The local government is co-hosting the tests with the American Institute in Taiwan, which represents US interests on the island.
AIT said the focus was threats posed by "North Korea and other actors".
But Taiwan has previously said that most of the cyberattacks it experiences come from mainland China.
"Dealing with such attacks is like fighting a battle every day," a Taiwanese official said last month.
The exercises are set to run until Friday and will involve attempts to hack into government websites by fooling workers into accepting malicious communications. Private companies will also be challenged.
"For Taiwan, mainland China is viewed as one of the main sources of cyber-attacks on the island," commented Veerle Nouwens from the UK-based Royal United Services Institute for Defence and Security Studies.
"The director-general of Taiwan's Cyber Security Agency has been quoted as saying that the Taiwanese government's networks receive an estimated 30 million attacks a month, about half of which are suspected to come from China.
"However, irrespective of the originating country, strengthening cyber-security is increasingly a top priority for any government or private sector company."
The Cyber Offensive and Defensive Exercises (Code) were officially launched by the AIT's acting director, Raymond Greene, at an event hosted by Microsoft.
He described the tests as marking a "new frontier" in cyber-co-operation between Washington and Taipei.
"The biggest threats today are not troops landing on the beach but efforts by malign actors to use the openness of our societies and networks against us," said Mr Greene.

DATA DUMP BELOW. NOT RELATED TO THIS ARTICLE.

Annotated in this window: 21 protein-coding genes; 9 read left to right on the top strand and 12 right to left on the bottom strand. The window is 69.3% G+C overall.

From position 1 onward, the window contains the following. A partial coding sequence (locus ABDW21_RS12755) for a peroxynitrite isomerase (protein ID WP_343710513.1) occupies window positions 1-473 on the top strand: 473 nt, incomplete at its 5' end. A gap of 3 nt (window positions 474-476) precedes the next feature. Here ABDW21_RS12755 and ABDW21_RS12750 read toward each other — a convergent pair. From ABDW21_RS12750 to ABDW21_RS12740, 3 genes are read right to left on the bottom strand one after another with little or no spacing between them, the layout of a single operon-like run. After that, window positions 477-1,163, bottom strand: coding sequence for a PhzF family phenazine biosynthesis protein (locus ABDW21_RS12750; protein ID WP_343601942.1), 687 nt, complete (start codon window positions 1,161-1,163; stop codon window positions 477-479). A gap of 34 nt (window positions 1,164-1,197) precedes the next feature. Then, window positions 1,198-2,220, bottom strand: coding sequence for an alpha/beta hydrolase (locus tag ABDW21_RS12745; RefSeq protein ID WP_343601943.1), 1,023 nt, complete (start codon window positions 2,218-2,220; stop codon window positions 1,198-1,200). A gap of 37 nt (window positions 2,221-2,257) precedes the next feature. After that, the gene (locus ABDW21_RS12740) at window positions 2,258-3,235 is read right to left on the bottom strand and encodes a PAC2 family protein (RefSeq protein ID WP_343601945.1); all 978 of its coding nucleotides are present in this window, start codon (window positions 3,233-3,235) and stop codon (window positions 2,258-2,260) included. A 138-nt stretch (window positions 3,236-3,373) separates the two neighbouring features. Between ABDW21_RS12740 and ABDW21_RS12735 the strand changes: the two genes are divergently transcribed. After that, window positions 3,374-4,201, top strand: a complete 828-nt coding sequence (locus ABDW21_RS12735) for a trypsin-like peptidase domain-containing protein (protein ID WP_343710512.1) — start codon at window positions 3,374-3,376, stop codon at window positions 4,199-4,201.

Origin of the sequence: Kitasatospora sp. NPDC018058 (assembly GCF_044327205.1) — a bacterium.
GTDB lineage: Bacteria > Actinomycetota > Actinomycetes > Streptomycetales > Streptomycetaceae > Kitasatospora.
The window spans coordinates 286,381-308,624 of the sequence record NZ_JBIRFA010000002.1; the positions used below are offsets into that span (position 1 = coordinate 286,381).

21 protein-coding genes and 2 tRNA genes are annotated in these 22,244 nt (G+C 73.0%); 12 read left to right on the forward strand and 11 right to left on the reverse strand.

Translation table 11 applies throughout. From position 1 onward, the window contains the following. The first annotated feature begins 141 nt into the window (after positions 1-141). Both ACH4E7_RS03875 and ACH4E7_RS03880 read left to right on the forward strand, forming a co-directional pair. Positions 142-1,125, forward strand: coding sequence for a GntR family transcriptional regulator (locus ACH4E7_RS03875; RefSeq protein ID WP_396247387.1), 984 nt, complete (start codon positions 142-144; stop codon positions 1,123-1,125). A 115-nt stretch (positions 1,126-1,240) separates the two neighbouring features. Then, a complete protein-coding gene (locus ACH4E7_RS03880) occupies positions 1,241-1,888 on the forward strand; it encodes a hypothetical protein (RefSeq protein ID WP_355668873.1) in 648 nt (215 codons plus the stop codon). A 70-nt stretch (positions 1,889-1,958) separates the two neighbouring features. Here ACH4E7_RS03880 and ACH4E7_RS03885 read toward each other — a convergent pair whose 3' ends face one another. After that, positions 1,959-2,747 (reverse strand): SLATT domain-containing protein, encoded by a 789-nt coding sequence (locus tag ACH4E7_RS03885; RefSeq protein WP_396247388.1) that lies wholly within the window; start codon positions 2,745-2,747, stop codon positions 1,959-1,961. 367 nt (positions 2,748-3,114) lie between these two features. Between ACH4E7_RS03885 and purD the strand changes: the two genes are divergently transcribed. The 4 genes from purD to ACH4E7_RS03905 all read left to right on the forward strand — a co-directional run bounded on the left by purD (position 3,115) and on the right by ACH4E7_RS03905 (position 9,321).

"In many ways, cyber-threats are the most significant risk affecting all of us."
He added that attackers were seeking to undermine elections, compromise critical infrastructure and cripple financial trade.
Officials from other countries, including Australia, Indonesia and Japan, are also taking part to challenge Taiwan's defences.
The Code drills are based on a separate US-led international computer-attack simulation known as the Cyber Storm exercises, which are held every other year.
According to the Global Taiwan Institute, the island had repeatedly asked to be involved in the last event in spring 2018 but was not invited to do so.
"The announcement that the United States is participating in Taiwan's cyber-drills this year reflects the deepening of US-Taiwan security co-operation and dovetails other efforts under way between the United States and Japan to strengthen cyber-security co-operation," blogged the US-based institute's executive director, Russell Hsiao, last month.
AIT plans to follow up this week's event with a "road show" in 2020, when it intends bring American cyber-security experts to Taiwan to host seminars at its science parks and other tech hubs.
For its part, China has previously accused Taiwan of being involved in its own "infiltration and sabotage activities against the mainland".